Duluth Ship Canal Dig Legends

The cover art of the Minneapolis Sunday Tribune Magazine for June 3, 1945, did little to dispel the myths that the Duluth Ship Canal was dug by hand or cleared with a single blast of dynamite—and neither did the story inside. (Image: Zenith City Press)

It is thought that the site of today’s ship canal is the very site where Duluth’s namesake, Daniel Greysolon Sieur du Luht, first landed when he reached the end of Lake Superior in 1879. If true, du Luht and his party likely pulled their canoes to shore at this point because it provided quick access to the St. Louis River on the western side of Minnesota Point: the landing site was a trailhead for a path the local Ojibwe called Onigamiinsing or “Little Portage.” Why they didn’t simply canoe through what would become known as Superior Entry, the natural opening between Minnesota Point and Wisconsin Point, is open to speculation. They likely had reached the head of the lakes via the north shore, and the entry was a seven-mile paddle south.

When the pioneers of Duluth Township established their community in 1856, they incorporated the portage into a platt of the city’s future streets. Appropriately enough, they named the roadway “Portage Street.” A year later the Minnesota Legislature incorporated the Duluth Ship Canal Company with Duluth pioneers George Nettleton, James Ray, and Edmund Ely as directors. The state authorized them to cut a canal three hundred feet wide through Minnesota Point, but the Panic of 1857, a nationwide depression, put an end to the idea.

In the late 1860s, as Duluth boomed with Jay Cooke’s money and the promise of his coming Lake Superior & Mississippi Railroad, Duluth constructed a harbor on the lakeside of the point. Even though the city attempted to construct a breakwater to protect vessels at dock, Lake Superior storms quickly made it clear that the safest harbor was on the west side of the point. So one of the first acts of the City of Duluth when it was first established in March of 1870 was to dust off an old idea: dig a ship canal through Minnesota Point to allow vessels to pass through to safe harbor. They chose Portage Street as the path of that canal.

Digging that canal would become the biggest myth surrounding the city’s history, a tall tale many believe to this day.

The Legend(s) of the Digging of the Duluth Ship Canal

In the September of 1870, the city accepted a $50,000 loan from Cooke’s Railroad and used it to hire the Ishpheming, a steam-powered dredging tug owned by the W. W. Williams & Co. On September 5, the Ishpeming, with Major John Upham at the controls, took its first bite out of Minnesota Point. When winter froze the gravel digging stopped for the season. Over the winter, Superior, Wisconsin, worked to stop the digging. The city’s leaders recognized that the canal would divert shipping traffic from the nature Superior Entry, a blow to Superior’s economy, but they couldn’t argue to have the digging stopped simply because it would help Duluth better compete with Superior. Instead, they had to argue that the canal would actually physically hamper shipping traffic to Superior. So in order to receive an injunction to stop the efforts in Duluth, Superior argued that the canal would divert the waters of the St. Louis River through the canal, allowing silt to clog the Superior Entry, hampering traffic to Superior.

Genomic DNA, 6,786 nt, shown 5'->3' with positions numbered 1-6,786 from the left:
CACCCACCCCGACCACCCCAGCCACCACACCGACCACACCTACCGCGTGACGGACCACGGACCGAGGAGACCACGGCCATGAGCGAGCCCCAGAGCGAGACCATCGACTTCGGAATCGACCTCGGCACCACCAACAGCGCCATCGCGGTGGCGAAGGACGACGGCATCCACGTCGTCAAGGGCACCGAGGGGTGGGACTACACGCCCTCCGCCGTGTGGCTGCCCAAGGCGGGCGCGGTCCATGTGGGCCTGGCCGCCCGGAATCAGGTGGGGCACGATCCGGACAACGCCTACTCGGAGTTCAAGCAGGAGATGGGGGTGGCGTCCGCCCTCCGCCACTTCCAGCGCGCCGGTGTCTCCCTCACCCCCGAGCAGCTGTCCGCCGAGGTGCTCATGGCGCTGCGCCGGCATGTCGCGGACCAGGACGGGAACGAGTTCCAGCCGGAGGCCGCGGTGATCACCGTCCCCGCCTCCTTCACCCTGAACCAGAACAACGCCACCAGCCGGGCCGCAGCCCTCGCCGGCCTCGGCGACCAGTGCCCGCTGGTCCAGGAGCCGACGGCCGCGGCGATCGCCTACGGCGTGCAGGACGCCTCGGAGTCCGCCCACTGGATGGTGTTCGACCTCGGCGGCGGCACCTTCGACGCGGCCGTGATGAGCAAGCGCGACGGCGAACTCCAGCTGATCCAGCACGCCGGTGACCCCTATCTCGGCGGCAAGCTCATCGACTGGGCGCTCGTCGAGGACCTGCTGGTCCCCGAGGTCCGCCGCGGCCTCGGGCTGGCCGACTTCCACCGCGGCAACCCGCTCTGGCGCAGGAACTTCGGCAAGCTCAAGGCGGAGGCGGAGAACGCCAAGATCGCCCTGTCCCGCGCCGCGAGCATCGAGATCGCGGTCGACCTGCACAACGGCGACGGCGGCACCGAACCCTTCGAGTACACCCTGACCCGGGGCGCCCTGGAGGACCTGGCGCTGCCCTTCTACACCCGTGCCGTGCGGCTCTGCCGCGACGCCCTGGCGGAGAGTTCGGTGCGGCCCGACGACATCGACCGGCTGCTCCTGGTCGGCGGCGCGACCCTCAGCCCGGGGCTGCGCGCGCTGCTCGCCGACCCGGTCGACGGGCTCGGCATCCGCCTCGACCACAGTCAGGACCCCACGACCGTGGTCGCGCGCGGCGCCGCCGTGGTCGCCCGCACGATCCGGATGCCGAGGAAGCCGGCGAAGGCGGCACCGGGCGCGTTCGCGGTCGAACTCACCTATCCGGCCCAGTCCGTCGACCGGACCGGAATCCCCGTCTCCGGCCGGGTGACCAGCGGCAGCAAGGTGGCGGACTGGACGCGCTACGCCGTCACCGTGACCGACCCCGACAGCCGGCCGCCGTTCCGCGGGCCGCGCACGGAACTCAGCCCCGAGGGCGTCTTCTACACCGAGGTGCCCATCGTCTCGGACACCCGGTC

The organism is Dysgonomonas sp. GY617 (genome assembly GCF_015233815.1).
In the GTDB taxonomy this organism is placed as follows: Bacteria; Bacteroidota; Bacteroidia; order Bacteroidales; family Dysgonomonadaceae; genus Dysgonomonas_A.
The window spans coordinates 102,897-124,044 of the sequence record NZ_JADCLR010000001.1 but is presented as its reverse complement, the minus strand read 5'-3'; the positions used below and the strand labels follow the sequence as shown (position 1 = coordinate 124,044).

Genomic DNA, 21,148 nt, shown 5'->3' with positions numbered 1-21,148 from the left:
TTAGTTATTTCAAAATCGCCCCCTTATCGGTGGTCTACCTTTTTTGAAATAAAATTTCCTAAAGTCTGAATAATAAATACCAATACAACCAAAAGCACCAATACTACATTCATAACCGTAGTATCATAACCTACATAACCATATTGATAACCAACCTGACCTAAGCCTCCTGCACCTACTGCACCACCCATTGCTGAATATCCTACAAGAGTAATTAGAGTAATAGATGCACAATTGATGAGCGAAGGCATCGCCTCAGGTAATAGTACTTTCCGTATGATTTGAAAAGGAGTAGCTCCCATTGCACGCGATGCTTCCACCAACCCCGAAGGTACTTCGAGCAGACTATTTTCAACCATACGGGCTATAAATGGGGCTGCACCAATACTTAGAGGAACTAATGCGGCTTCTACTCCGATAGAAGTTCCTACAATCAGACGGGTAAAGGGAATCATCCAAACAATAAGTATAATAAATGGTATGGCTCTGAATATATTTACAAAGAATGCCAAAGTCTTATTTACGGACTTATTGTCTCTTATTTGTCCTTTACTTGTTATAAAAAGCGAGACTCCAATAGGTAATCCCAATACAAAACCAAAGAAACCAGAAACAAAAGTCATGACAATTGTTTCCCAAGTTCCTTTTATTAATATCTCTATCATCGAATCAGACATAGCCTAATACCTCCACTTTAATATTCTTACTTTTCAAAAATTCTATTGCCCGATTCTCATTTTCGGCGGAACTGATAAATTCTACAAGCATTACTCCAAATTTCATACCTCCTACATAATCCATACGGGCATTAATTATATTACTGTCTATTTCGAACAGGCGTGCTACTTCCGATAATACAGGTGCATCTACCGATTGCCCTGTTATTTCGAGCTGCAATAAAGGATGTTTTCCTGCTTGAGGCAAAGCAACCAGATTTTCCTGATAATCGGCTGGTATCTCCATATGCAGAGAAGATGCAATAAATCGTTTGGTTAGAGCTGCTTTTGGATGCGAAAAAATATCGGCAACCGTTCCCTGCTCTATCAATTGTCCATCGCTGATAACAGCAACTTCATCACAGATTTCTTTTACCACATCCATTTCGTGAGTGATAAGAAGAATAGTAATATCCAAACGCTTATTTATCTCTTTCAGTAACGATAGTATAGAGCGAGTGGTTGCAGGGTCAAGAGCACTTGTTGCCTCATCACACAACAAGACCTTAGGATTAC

That’s when the facts of the story get mixed up into tall tales.

In many versions of the myth, the courts sided with Superior the week before the Ishpeming returned to digging in April 1871. An injunction ordered Duluth to “absolutely desist and abstain from digging, excavating and constructing…said canal.” It was dispatched to Duluth via a courier: a soldier from Kansas (or St. Paul, or Chicago…), some said; others claimed the messenger was none other than Superior (and Duluth) pioneer George Stuntz, the first man of European descent to live on Minnesota Point. In 1922 memoirist Jerome Cooley claimed a telegram sent on Friday, April 28, told Duluthians the injunction would arrive by Monday. So the Ishpeming’s crew went to work at dawn Saturday and “didn’t stop until Monday noon.” The canal was open before the injunction arrived.

Author Dora May McDonald, writing in 1949, tells that same portion of the story with more flair. In her account, after the Ishpeming struck frozen gravel that Saturday morning, word came that Stuntz had left St. Paul bound for Duluth with injunction in hand, destined to arrive Monday. Duluth city fathers called for every able-bodied man, woman, and child in Duluth “who could handle a spade or shovel, or beg, borrow, or steal a bucket or a bushel basket.” Citizens rushed to the work site and “dug, scratched, and burrowed till it was finished.” On Sunday rowboats filled with angry Superiorites arrived to watch and heckle the Duluthians’ efforts. At the break of dawn on Monday morning, the Duluthians had cleared a canal. When Stuntz arrived, the tug Frank C. Fero was making her very first pass through the canal; the canal was a navigable waterway, rendering the injunction moot. He tore up the document and that was the end of that. Except none of it was true.

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